Unfortunately, the intellectual bias against the phenomenon of the healer is so great that it has been extremely difficult, if not impossible, to get reputable scientists with the necessary equipment to become involved in valid studies. This condition is now changing. The healer phenomenon has become accepted by much of the public, and some forward-looking physicians are beginning to think that this technique, as well as the other techniques of energy medicine, should be scientifically studied.
At this most appropriate time, a young healer named Mietek Wirkus has come to the United States from Poland, where the situation for healers is much different. There, the healer is accepted as a valid medical therapist and is subject to licensing by the government.
Wirkus is convinced that his treatment involves the flow of energy from him to the patient, and that the energy involved is electromagnetic. This is particularly important because he, in contrast to Olga Worrall, does not touch the patient. Therefore, any energy involved must be of a type that is transmissible across space. Of the forces available, only electromagnetism qualifies.
I first met the Wirkuse’s early in 1988 and had the opportunity to ask Mietek a number of questions that I considered important from the energy — transfer point of view. In particular, I felt that if his ability involved a major level of control over his internal electrical control systems, then in addition to being able to “project” an external field, he should also be able to sense the disturbed electrical fields within the patients at the site of disease. In that sense, he should be able to make a diagnosis, not of a specific disease, but of the site of the disease.
In making this prediction, I drew on both theoretical science and my own experiences as a practicing physician and surgeon for many years. I have become convinced that some of us make a final diagnosis based not only on the physical examination and laboratory tests, but also on a “gut feeling” or intuition of some sort. It takes time to do this — time to talk with the patient in addition to conducting the physical examination.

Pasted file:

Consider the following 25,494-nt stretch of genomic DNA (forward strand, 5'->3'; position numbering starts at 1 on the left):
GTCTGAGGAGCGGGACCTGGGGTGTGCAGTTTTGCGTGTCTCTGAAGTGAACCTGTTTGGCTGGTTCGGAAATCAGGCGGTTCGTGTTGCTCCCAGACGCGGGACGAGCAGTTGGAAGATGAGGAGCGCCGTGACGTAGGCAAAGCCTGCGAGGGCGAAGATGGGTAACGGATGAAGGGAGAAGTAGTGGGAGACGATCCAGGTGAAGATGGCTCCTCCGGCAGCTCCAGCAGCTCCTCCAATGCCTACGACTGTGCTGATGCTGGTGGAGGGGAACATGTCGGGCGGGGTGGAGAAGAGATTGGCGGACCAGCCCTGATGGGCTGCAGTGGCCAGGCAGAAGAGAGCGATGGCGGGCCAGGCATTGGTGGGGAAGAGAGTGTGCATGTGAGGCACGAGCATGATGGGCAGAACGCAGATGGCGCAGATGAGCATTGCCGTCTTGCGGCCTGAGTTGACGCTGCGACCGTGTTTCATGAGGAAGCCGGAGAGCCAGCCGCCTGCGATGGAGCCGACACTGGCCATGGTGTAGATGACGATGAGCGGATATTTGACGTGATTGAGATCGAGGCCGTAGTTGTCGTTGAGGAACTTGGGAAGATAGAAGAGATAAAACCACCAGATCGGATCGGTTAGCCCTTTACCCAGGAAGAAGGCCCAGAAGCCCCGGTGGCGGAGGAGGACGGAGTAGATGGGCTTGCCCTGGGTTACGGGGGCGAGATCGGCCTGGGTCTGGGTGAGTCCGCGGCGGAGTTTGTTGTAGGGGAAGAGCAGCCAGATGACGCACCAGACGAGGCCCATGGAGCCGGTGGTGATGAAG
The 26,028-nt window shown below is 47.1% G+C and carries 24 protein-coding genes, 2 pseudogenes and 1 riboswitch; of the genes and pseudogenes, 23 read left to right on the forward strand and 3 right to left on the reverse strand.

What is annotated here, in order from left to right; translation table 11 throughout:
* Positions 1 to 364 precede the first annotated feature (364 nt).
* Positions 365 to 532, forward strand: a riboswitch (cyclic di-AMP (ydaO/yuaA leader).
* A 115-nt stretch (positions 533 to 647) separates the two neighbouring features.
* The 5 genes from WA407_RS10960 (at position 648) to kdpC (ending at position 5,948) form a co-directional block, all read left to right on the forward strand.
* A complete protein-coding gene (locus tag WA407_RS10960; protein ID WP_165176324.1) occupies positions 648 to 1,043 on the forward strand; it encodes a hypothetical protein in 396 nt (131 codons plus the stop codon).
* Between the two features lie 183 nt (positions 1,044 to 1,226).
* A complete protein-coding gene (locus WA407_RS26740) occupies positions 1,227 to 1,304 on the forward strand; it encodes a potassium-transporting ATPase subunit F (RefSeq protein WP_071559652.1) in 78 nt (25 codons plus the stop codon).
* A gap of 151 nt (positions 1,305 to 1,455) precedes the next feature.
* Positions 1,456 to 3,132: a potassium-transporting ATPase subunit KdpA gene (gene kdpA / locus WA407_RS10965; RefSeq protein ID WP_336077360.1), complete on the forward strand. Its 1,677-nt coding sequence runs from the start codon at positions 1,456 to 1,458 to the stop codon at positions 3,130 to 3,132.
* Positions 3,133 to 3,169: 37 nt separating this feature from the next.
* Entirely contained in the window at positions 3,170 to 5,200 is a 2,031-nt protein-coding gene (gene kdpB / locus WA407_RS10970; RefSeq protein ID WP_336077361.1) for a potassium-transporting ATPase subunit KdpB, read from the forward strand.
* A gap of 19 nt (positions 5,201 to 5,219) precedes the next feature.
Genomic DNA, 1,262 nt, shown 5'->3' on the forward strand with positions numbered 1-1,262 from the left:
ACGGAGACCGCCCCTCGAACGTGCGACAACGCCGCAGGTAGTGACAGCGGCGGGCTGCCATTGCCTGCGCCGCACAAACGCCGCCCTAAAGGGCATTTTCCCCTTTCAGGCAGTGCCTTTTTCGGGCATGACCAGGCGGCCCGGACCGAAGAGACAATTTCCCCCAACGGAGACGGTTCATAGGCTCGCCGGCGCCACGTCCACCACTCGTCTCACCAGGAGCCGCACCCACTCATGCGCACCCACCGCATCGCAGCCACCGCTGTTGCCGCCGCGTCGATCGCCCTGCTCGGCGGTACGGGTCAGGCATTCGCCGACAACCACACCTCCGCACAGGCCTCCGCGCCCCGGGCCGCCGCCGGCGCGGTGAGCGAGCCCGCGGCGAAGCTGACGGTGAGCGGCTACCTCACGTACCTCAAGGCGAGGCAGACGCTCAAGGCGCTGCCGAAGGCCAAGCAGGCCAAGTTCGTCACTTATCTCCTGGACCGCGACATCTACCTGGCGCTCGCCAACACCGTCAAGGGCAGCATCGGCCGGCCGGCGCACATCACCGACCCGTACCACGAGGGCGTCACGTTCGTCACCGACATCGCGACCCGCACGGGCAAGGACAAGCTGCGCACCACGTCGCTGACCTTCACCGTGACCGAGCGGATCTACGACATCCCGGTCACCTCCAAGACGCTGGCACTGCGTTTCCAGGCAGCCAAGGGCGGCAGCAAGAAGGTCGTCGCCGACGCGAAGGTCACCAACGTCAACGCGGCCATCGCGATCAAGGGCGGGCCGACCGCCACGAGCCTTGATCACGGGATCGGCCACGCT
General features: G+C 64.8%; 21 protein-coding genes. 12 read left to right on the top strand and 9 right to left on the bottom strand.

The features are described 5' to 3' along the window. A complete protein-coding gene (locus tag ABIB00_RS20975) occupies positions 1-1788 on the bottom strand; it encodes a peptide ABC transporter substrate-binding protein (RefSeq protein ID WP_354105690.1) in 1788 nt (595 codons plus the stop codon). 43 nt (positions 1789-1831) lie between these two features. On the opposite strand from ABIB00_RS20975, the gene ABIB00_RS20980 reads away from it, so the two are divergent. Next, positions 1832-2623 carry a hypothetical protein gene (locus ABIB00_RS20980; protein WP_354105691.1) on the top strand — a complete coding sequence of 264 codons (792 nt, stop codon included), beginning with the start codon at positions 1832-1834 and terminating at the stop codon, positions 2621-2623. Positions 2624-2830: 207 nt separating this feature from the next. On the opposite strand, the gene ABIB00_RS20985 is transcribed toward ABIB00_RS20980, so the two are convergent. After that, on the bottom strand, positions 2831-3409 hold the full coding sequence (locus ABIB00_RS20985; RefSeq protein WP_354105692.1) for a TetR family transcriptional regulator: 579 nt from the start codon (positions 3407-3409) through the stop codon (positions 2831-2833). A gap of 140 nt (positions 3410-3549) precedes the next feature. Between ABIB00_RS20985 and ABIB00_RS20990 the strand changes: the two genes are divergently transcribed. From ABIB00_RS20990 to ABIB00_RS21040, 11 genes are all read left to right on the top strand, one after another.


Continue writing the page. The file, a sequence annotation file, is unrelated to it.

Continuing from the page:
The best example I can think of to show this in action involves the differential diagnosis between acute appendicitis and acute mesenteric adenitis. These two conditions have practically identical laboratory findings and physical signs on examination, yet the former must be treated surgically, while the latter will resolve itself without surgery. The modern physician will, more often than not, opt for the diagnosis of mesenteric adenitis and not operate, so that the stigma of doing an appendectomy when there is no appendicitis may be avoided.
Of course, if the patient really has acute appendicitis, the appendix will rupture, and it can be treated (sometimes) with surgery and antibiotics. In contrast, I have seen older surgeons go into a patient’s room, spend an hour, and emerge with a diagnosis. They were right far more often than they were wrong. I would suggest that the best surgeons thus make their diagnoses by some intuitive method that we do not yet understand.
When I spoke with Wirkus, he assured me that he could determine the presence of a disease and determine where it was located in each patient. In fact, even when he is first provided with a definite diagnosis, in treating any patient he first “scans” the total body, holding his hands a few centimeters away from the body surface, looking for other pathology. He was not sure exactly how he did this, but he felt that he sensed energy coming from the area of disease. He was also certain that when he treated a patient, some energy passed from him to the patient. He told me that it took much more energy from him to treat cancer or schizophrenia than to treat arthritis, skin conditions, insomnia, or neuroses.